The constitution of the Federal Republic  of Nigeria (1999 as amended) provides for the principle of federal character, a strong indication that the nation’s corpus juris recognizes the place of equality in governance. It also makes a provision for a presidential system of government for the country and with of course, very wonderful iterations as to how it is to operate. However, what is obtainable is a distant relative of what is prescribed. In Nigeria today, across virtually all sectors and stratas of government, there remains a sturdy concentration of power on a particular sect or bloc to the detriment of others. For instance, as presently constituted in Nigeria, the Federal Government through the President reserves full powers with respect to security, effectively turning Governors (who serve as Chief Security Officers of their various states) into mere lame ducks in the face of pressing security challenges. No Governor in Nigeria has powers over the police, civil defence, let alone any other military cum paramilitary outfit. They and their states live at the mercy of the whims and caprices of the President who at any point in time, unilaterally decides who heads the security architecture in each state. This perhaps has been a major contributor to the agitations for a constitutional amendment to make room for a decentralisation of the security system in Nigeria and further establish state policing for the federation in a bid to grant state Governors more control over the security affairs of their individual states. This however has not yielded any fruit whatsoever. Hence many Governors across the country have resorted to constituting mock security outfits for their various states to manage the security situation which the Police obviously lacks the capacity to contain. At a time when insecurity plagues the nation, with civil unrest in virtually all sections and an imminent danger of an even greater increase in security disturbances owing to worsening and pressing economic challenges, it is commonsensical to think outside the box, move away from the normal, rise from the ridiculous to the sublime and if in the process, creative constitutional disruptions become necessary, then by all means do so. A rejig of the security architecture of Nigeria is no longer the solution to the nation’s perennial security woes. Time and time again, we have seen Service Chiefs appointed and dismissed, yet the baby crying in the bush only managed to increase the intensity of his wailing. To nip the dangerous trend in the bud, there must now be a concerted effort towards restructuring the entire security framework of the country. The overwhelming powers concentrated on the Federal Government with respect to matters of security must be decentralised and further devolved to the component units. Even if the issue of state police is no longer the feasible solution, there must now also be a thinking towards the concept of community policing. This is important as security is local and every person knows who is who within his or her locality. The persons within a particular area are better positioned to assume responsibility for their own safety (supported by government), than some other person from another place, with no inkling whatsoever as to their common living and practices.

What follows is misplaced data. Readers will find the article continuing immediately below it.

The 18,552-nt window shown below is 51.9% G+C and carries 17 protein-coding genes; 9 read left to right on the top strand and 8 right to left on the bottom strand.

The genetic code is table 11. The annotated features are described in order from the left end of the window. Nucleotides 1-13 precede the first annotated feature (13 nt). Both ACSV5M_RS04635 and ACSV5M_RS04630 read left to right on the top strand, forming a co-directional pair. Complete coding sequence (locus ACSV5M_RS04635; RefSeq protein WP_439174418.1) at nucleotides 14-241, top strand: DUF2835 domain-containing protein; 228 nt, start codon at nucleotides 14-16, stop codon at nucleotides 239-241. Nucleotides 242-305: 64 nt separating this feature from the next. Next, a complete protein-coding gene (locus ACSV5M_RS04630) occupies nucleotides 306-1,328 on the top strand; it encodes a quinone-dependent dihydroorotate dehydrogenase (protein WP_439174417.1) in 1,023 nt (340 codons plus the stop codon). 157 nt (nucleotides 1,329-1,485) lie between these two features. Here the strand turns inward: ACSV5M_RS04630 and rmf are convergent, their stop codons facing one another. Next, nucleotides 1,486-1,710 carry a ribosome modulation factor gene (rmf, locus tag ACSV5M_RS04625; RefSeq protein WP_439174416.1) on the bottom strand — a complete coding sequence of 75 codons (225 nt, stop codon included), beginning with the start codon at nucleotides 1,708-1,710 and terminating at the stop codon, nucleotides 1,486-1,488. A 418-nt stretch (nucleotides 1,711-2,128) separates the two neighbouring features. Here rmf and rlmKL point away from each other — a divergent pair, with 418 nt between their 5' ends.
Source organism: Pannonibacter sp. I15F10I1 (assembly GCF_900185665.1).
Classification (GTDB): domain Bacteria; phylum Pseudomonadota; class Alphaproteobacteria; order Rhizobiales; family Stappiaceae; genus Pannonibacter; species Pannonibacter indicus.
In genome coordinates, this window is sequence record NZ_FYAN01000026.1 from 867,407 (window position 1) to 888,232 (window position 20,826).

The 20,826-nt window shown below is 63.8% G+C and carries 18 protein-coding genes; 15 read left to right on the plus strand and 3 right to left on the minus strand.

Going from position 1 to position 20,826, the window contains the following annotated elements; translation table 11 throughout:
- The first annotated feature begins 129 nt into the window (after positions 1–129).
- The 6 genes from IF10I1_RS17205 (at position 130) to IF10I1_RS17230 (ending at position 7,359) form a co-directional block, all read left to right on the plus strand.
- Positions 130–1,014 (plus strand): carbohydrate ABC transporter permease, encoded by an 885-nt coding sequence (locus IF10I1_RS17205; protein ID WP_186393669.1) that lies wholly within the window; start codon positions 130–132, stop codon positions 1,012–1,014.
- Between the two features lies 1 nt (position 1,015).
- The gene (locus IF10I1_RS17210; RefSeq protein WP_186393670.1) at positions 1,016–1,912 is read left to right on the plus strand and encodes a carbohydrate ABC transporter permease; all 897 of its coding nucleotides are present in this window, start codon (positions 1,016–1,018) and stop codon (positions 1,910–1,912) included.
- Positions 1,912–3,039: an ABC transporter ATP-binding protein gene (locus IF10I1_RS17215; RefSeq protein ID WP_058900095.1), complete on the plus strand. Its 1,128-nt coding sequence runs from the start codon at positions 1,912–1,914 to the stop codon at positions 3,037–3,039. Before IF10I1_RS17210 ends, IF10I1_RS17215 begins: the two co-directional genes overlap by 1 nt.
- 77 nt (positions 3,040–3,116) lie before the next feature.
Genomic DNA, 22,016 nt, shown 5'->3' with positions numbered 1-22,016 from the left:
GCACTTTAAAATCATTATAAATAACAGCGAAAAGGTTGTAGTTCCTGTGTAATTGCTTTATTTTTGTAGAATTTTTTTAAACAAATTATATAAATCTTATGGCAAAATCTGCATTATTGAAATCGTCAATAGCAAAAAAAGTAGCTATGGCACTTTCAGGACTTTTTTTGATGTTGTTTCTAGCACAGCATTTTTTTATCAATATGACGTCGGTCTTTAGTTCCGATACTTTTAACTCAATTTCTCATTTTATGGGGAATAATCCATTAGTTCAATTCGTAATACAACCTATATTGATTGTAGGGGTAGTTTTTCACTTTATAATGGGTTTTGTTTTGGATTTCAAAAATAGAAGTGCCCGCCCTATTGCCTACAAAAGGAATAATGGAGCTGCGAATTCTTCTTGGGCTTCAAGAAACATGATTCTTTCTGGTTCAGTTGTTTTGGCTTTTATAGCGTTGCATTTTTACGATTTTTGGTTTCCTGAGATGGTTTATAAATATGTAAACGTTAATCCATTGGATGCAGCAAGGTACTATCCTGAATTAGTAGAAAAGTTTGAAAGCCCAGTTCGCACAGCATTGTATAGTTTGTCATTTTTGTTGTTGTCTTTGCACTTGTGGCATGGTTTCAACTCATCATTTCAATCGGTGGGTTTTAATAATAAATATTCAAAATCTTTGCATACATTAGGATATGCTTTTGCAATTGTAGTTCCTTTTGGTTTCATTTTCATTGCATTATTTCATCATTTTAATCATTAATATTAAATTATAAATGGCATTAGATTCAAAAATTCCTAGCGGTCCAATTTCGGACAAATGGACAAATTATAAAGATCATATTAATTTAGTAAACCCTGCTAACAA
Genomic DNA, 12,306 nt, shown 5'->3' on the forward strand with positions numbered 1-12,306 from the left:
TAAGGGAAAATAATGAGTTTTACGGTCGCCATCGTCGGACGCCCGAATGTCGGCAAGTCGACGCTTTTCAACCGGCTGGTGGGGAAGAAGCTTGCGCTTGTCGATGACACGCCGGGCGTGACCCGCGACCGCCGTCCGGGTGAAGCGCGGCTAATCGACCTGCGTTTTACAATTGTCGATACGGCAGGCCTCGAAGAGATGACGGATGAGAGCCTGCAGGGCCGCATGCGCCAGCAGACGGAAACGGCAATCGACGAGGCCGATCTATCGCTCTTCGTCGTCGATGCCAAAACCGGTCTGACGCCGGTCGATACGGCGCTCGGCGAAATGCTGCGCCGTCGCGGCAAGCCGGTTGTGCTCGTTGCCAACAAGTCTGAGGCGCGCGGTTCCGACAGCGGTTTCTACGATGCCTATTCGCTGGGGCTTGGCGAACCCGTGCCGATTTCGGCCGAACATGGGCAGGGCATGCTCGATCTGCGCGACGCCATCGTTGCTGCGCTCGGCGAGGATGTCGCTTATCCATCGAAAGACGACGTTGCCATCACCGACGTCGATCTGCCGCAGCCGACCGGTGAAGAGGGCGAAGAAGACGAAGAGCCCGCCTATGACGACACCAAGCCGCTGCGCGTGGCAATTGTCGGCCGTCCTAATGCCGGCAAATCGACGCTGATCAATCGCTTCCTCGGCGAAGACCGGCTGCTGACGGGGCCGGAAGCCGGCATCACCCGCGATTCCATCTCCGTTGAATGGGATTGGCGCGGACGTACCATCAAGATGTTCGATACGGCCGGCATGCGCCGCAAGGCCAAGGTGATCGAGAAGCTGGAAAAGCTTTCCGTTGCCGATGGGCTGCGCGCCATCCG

In addition to the issue of security, the oil and gas sector is another area in need of urgent restructuring if the nation must make any meaningful progress in the near future. As presently constituted, the federal government is in charge of the petroleum sector through its agency, the NNPC, leaving states (majority of whom serve as host states of the oil itself) with no input whatsoever as to how the oil (which remains Nigerians single largest economic contributor) is produced, managed and commercialised. With the recent abrogation of the fuel subsidy regime and its attendant pains on the citizenry, the need for local refineries became even more pronounced. Price of fuel took a more than three hundred percent increment, a situation economic experts like the celebrated political enigma, Mr. Peter Obi, argue would have been much more different if plans were adequately put in place to ensure sufficient supply of crude for local consumption. Nigeria as of today has no functional oil refinery and depends solely on importation of the product for its local usage despite its status as a major oil producer globally. However, there are in place in the nation, several illegal refineries who have perfected the art of refining as much as crude as they can loot and sell the same off. Also, there are in existence modular refineries which experts argue retain the capacity to offset the oil demands of Nigerians if adequately supported. The restructuring of the petroleum sector in Nigeria, would demand giving private establishments licences to refine crude oil for local consumption and usage. This way, the adverse effects of the fuel subsidy removal coupled with the crazy exchange rate debacle, would have minimal impact on the daily living of the common man. Again, as Mr. Peter Obi would say, “governance is no rocket science”. It requires just about the right amount and blend of intellect and sincerity of purpose as well as willpower.